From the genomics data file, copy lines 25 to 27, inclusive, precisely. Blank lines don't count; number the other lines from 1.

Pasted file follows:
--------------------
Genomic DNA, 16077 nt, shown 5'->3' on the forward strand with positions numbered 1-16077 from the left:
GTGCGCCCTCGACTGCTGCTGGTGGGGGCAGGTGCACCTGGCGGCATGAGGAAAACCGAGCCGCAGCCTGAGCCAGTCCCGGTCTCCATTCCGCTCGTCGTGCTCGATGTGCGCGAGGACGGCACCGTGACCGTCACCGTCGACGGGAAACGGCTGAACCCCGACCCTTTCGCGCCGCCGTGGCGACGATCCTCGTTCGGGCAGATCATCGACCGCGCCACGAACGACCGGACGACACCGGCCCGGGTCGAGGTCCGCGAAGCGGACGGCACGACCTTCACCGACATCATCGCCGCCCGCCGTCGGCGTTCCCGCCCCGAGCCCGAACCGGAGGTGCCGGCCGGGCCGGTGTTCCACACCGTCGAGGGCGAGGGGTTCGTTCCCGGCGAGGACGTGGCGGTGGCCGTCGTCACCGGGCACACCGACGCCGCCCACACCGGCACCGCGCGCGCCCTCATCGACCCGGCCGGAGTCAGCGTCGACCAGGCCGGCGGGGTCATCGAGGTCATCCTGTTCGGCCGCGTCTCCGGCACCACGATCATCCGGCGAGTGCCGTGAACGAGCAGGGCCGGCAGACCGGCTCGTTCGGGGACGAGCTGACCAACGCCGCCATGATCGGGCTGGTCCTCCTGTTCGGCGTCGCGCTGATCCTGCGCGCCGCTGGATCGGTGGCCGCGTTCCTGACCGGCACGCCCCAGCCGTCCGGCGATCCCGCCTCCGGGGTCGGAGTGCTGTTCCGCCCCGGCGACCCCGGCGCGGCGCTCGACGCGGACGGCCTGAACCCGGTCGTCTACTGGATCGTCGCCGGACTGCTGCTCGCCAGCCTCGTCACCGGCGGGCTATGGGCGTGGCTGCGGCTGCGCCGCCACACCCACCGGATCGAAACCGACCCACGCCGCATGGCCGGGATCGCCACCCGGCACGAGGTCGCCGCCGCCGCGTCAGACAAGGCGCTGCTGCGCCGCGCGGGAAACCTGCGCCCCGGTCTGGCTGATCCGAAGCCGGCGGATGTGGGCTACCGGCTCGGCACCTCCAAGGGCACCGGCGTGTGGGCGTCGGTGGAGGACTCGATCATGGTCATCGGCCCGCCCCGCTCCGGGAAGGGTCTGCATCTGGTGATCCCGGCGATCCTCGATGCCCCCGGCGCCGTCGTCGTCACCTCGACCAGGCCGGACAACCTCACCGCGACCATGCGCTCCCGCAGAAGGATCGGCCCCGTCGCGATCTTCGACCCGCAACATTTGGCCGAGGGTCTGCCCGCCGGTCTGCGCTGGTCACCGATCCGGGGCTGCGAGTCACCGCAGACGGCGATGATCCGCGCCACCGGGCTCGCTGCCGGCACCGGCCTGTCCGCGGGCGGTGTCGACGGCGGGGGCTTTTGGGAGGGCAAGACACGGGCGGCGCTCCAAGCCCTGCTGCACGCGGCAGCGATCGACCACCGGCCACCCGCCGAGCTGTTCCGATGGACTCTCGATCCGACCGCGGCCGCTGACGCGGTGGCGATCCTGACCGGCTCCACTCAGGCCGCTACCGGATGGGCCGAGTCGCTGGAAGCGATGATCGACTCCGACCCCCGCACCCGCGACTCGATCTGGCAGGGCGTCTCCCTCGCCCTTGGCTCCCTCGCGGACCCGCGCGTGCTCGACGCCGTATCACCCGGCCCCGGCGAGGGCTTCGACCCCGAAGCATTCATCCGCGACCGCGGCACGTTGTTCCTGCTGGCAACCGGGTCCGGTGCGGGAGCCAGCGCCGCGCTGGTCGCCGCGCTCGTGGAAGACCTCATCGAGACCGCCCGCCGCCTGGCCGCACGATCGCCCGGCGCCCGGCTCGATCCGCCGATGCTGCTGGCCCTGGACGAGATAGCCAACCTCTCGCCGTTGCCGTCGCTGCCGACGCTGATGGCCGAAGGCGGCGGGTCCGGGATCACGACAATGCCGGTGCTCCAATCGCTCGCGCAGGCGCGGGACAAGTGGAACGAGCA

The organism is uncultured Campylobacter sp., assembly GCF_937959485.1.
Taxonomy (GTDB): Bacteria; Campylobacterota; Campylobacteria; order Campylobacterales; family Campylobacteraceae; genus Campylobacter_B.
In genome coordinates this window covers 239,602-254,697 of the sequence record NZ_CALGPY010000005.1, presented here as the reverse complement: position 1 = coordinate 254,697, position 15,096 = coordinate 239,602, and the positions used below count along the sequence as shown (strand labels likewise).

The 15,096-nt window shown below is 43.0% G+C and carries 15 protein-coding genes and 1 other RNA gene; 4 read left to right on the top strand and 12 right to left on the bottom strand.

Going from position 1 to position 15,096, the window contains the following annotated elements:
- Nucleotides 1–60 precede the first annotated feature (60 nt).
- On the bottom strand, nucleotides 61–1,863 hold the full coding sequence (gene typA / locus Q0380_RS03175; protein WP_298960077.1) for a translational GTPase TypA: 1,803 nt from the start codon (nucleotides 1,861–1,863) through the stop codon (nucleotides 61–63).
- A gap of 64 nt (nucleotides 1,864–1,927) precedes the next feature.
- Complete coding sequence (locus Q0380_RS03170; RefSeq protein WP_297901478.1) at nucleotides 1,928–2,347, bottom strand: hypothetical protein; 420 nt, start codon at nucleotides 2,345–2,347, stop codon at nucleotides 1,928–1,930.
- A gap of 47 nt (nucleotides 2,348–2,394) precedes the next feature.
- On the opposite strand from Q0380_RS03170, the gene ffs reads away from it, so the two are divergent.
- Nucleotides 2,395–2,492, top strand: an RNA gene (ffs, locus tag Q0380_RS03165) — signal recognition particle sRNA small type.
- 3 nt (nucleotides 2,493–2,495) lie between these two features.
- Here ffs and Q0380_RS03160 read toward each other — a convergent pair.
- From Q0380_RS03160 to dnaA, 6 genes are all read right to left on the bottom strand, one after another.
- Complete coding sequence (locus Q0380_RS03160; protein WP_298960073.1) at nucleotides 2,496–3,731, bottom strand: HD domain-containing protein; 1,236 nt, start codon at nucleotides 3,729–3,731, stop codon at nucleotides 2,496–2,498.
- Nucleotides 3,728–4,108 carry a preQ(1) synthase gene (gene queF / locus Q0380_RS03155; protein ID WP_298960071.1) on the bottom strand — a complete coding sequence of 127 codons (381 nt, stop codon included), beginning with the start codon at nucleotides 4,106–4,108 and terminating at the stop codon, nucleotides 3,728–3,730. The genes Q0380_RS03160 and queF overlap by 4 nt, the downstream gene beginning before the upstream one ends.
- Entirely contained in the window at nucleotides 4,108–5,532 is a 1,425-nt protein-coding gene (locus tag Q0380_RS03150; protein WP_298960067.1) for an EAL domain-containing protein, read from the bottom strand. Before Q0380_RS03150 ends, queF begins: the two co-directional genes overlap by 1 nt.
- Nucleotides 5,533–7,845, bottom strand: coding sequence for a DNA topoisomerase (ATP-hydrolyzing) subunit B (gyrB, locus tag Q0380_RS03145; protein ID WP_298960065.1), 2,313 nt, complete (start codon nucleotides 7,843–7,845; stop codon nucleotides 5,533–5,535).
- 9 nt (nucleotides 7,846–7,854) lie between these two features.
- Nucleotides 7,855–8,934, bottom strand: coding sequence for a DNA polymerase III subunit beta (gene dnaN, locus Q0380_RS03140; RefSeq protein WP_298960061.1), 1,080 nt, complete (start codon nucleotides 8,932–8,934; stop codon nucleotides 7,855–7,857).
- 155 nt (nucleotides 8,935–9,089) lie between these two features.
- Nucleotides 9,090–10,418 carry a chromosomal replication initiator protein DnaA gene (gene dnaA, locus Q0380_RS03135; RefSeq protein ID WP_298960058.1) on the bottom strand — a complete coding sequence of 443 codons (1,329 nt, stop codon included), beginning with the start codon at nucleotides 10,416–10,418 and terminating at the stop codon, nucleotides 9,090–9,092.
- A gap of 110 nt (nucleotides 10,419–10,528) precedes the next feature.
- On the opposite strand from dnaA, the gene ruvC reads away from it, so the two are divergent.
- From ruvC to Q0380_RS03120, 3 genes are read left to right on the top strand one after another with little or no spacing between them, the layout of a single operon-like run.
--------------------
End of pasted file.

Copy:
- Nucleotides 9,090–10,418 carry a chromosomal replication initiator protein DnaA gene (gene dnaA, locus Q0380_RS03135; RefSeq protein ID WP_298960058.1) on the bottom strand — a complete coding sequence of 443 codons (1,329 nt, stop codon included), beginning with the start codon at nucleotides 10,416–10,418 and terminating at the stop codon, nucleotides 9,090–9,092.
- A gap of 110 nt (nucleotides 10,419–10,528) precedes the next feature.
- On the opposite strand from dnaA, the gene ruvC reads away from it, so the two are divergent.